Introduction: Autophagy is a fundamental catabolic process of cellular survival through which the cell degrades and recycles cellular components. However, the alteration of its normal mechanism may be responsible for the development of many diseases, such as cancer. The role of autophagy in cancer is extremely complex; on the one hand, in the early stages of neoplastic transformation it can act as a tumor suppressor avoiding the accumulation of proteins, damaged organelles and reactive oxygen species; on the other hand, during the advanced stage of cancer, autophagy is exploited by cancer cells to survive under starved. Numerous substances of natural origin have been shown to have chemopreventive activity and in particular, isothiocyanates are of great interest, between these, more recently the 6-(Methylsulfonyl) hexyl isothiocyanate (6-MITC) attracted the attention of researchers. Studies conducted in our laboratories and recently published demonstrating that 6-MITC is able to exhibit cytotoxic, cytostatic, and cytodifferentiation effects on different leukemic cell lines. These encouraging results stimulate us to continue research investigating other possible potentials. In this context it is extremely interesting to evaluate the modulation of the autophagic process by 6-MITC and the related pathways, with particular attention to ROS-autophagy-cancer interconnection. Materials and Methods: Flow cytometric analysis of Jurkat and HL-60 cells treated with 6-MITC 0-8 M and 0-16M respectively for 20h allowed to evaluate the autophagy mechanism. Subsequently, to better characterize the interconnection between autophagy and oxidative stress the level of DCF, MitoPY, HE, MitoSOX, DHR123, MBC were also evaluated. At the end, in order to extended us previous experience, the data has been confirmed through InCell Analyzer 2000. Results: 6-MITC induced autophagy in Jurkat and HL-60 cells at the highest concentration tested. The levels of intracellular hydrogen peroxide (DCF) increase in a dose dependent manner in both cells line while the levels of mitochondrial hydrogen peroxide (MitoPY) only in HL-60. For the other markers no statistically significant increase was observed. Conclusion: Our data suggest that 6-MITC might be considered an interesting chemopreventive agent. The isothiocyanate is able to induce autophagy through ROS generation and in particular through the production of hydrogen peroxide. These first results encourage the conduct of further studies to learn more about the interconnection oxidative stress, autophagy and cancer.

6-(Methylsulfonyl) hexyl isothiocyanate induce autophagy in leukemia cell lines

Veronica Cocchi;Monia Lenzi;Patrizia Hrelia;
2019

Abstract

Introduction: Autophagy is a fundamental catabolic process of cellular survival through which the cell degrades and recycles cellular components. However, the alteration of its normal mechanism may be responsible for the development of many diseases, such as cancer. The role of autophagy in cancer is extremely complex; on the one hand, in the early stages of neoplastic transformation it can act as a tumor suppressor avoiding the accumulation of proteins, damaged organelles and reactive oxygen species; on the other hand, during the advanced stage of cancer, autophagy is exploited by cancer cells to survive under starved. Numerous substances of natural origin have been shown to have chemopreventive activity and in particular, isothiocyanates are of great interest, between these, more recently the 6-(Methylsulfonyl) hexyl isothiocyanate (6-MITC) attracted the attention of researchers. Studies conducted in our laboratories and recently published demonstrating that 6-MITC is able to exhibit cytotoxic, cytostatic, and cytodifferentiation effects on different leukemic cell lines. These encouraging results stimulate us to continue research investigating other possible potentials. In this context it is extremely interesting to evaluate the modulation of the autophagic process by 6-MITC and the related pathways, with particular attention to ROS-autophagy-cancer interconnection. Materials and Methods: Flow cytometric analysis of Jurkat and HL-60 cells treated with 6-MITC 0-8 M and 0-16M respectively for 20h allowed to evaluate the autophagy mechanism. Subsequently, to better characterize the interconnection between autophagy and oxidative stress the level of DCF, MitoPY, HE, MitoSOX, DHR123, MBC were also evaluated. At the end, in order to extended us previous experience, the data has been confirmed through InCell Analyzer 2000. Results: 6-MITC induced autophagy in Jurkat and HL-60 cells at the highest concentration tested. The levels of intracellular hydrogen peroxide (DCF) increase in a dose dependent manner in both cells line while the levels of mitochondrial hydrogen peroxide (MitoPY) only in HL-60. For the other markers no statistically significant increase was observed. Conclusion: Our data suggest that 6-MITC might be considered an interesting chemopreventive agent. The isothiocyanate is able to induce autophagy through ROS generation and in particular through the production of hydrogen peroxide. These first results encourage the conduct of further studies to learn more about the interconnection oxidative stress, autophagy and cancer.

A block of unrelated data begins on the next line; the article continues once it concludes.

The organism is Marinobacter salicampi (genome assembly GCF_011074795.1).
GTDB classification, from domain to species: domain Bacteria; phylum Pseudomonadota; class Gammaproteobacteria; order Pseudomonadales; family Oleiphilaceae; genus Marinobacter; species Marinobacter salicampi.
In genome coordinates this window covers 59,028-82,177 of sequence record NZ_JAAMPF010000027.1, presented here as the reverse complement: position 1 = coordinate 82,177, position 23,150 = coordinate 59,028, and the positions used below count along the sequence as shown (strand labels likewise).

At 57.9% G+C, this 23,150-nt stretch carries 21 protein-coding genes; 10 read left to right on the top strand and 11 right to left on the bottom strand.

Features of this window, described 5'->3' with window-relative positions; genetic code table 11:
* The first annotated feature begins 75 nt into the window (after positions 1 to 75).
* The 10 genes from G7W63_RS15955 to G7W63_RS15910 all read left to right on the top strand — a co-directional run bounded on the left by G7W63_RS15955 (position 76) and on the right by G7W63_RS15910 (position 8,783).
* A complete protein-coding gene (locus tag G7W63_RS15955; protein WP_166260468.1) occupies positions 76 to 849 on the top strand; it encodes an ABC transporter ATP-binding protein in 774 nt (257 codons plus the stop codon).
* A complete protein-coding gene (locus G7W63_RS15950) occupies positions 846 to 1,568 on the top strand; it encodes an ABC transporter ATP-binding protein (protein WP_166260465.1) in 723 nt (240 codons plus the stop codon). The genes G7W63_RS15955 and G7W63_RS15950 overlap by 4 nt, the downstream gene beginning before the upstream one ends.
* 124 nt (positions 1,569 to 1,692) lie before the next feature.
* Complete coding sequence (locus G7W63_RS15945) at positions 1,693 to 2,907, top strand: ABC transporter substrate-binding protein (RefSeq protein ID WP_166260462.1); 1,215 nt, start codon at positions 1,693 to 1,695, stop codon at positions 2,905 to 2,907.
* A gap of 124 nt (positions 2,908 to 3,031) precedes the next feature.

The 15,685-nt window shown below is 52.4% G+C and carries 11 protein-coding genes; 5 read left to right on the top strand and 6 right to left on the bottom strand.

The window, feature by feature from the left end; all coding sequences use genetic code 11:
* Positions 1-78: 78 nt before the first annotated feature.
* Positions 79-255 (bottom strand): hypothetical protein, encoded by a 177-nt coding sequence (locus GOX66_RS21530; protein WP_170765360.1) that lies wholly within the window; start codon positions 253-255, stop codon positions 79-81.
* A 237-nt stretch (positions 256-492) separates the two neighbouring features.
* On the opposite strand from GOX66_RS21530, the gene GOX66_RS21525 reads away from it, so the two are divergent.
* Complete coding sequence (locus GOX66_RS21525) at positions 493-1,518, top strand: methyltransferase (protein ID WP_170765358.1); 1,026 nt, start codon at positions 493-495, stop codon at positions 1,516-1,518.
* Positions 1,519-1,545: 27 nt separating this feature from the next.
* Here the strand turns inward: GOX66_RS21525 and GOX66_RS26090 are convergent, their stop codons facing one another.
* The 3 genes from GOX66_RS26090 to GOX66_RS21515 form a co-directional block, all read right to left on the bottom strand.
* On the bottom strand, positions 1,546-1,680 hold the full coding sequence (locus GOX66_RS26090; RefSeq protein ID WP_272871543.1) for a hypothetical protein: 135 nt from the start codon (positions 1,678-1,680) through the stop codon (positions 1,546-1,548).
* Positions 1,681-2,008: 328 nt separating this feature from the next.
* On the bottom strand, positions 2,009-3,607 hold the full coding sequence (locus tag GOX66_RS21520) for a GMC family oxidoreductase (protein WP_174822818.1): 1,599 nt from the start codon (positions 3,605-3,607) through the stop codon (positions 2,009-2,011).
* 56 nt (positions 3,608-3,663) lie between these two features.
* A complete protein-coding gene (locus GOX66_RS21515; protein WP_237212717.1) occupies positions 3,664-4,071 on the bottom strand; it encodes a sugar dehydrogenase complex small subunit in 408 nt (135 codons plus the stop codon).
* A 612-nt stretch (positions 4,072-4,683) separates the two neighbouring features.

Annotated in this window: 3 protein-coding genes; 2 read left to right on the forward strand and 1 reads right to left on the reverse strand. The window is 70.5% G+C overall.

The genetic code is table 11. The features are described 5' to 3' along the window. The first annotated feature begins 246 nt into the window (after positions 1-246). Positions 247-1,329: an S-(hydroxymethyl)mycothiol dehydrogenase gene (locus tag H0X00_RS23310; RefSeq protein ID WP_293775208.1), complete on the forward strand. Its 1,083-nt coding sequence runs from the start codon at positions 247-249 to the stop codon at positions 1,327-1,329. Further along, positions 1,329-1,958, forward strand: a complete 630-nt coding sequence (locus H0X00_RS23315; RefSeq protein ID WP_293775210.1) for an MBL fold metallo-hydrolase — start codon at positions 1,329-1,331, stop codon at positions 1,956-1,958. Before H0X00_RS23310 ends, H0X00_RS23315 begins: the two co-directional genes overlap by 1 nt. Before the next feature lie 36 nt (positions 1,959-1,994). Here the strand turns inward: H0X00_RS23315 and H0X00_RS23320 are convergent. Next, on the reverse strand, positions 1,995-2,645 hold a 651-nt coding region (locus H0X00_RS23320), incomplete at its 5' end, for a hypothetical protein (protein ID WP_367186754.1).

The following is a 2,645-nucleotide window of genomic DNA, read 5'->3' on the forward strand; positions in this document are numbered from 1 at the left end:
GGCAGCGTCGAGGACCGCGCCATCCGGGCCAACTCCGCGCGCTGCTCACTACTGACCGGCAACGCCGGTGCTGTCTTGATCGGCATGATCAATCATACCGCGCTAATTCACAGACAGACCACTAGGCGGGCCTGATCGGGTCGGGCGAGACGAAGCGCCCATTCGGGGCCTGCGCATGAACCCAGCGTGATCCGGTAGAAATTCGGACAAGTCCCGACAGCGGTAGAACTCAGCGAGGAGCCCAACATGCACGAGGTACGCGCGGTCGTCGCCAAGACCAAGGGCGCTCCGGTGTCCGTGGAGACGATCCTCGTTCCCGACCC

ESCCA 2019 Flowrescence in the Fjords
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Veronica Cocchi, Beatriz Javega, Monia Lenzi, Patrizia Hrelia, José-Enrique O’Connor
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Utilizza questo identificativo per citare o creare un link a questo documento: http://hdl.handle.net/11585/735524
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